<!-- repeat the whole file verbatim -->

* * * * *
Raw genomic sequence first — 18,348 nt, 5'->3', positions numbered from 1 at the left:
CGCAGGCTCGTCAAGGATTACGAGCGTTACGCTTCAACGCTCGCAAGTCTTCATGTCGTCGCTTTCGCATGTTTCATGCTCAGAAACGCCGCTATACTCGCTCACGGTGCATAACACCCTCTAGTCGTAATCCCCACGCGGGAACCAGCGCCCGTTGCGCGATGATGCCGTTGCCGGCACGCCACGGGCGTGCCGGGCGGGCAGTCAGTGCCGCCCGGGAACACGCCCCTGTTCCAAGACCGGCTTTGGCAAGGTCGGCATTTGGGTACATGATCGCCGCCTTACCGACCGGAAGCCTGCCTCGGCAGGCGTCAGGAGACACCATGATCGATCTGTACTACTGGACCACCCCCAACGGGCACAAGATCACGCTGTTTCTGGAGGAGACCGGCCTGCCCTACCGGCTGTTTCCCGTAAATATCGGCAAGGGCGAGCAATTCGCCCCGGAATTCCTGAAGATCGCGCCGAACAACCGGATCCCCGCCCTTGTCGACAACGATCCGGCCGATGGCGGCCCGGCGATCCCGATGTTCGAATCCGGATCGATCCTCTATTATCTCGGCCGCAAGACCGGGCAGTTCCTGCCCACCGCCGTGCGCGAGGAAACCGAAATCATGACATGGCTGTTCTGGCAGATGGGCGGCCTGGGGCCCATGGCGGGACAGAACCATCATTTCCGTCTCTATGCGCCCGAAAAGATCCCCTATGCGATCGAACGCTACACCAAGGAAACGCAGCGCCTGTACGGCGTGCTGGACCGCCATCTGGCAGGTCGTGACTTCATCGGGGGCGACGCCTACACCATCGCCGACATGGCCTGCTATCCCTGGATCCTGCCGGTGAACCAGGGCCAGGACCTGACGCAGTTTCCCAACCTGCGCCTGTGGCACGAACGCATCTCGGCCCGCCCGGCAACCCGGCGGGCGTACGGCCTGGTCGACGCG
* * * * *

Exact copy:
Raw genomic sequence first — 18,348 nt, 5'->3', positions numbered from 1 at the left:
CGCAGGCTCGTCAAGGATTACGAGCGTTACGCTTCAACGCTCGCAAGTCTTCATGTCGTCGCTTTCGCATGTTTCATGCTCAGAAACGCCGCTATACTCGCTCACGGTGCATAACACCCTCTAGTCGTAATCCCCACGCGGGAACCAGCGCCCGTTGCGCGATGATGCCGTTGCCGGCACGCCACGGGCGTGCCGGGCGGGCAGTCAGTGCCGCCCGGGAACACGCCCCTGTTCCAAGACCGGCTTTGGCAAGGTCGGCATTTGGGTACATGATCGCCGCCTTACCGACCGGAAGCCTGCCTCGGCAGGCGTCAGGAGACACCATGATCGATCTGTACTACTGGACCACCCCCAACGGGCACAAGATCACGCTGTTTCTGGAGGAGACCGGCCTGCCCTACCGGCTGTTTCCCGTAAATATCGGCAAGGGCGAGCAATTCGCCCCGGAATTCCTGAAGATCGCGCCGAACAACCGGATCCCCGCCCTTGTCGACAACGATCCGGCCGATGGCGGCCCGGCGATCCCGATGTTCGAATCCGGATCGATCCTCTATTATCTCGGCCGCAAGACCGGGCAGTTCCTGCCCACCGCCGTGCGCGAGGAAACCGAAATCATGACATGGCTGTTCTGGCAGATGGGCGGCCTGGGGCCCATGGCGGGACAGAACCATCATTTCCGTCTCTATGCGCCCGAAAAGATCCCCTATGCGATCGAACGCTACACCAAGGAAACGCAGCGCCTGTACGGCGTGCTGGACCGCCATCTGGCAGGTCGTGACTTCATCGGGGGCGACGCCTACACCATCGCCGACATGGCCTGCTATCCCTGGATCCTGCCGGTGAACCAGGGCCAGGACCTGACGCAGTTTCCCAACCTGCGCCTGTGGCACGAACGCATCTCGGCCCGCCCGGCAACCCGGCGGGCGTACGGCCTGGTCGACGCG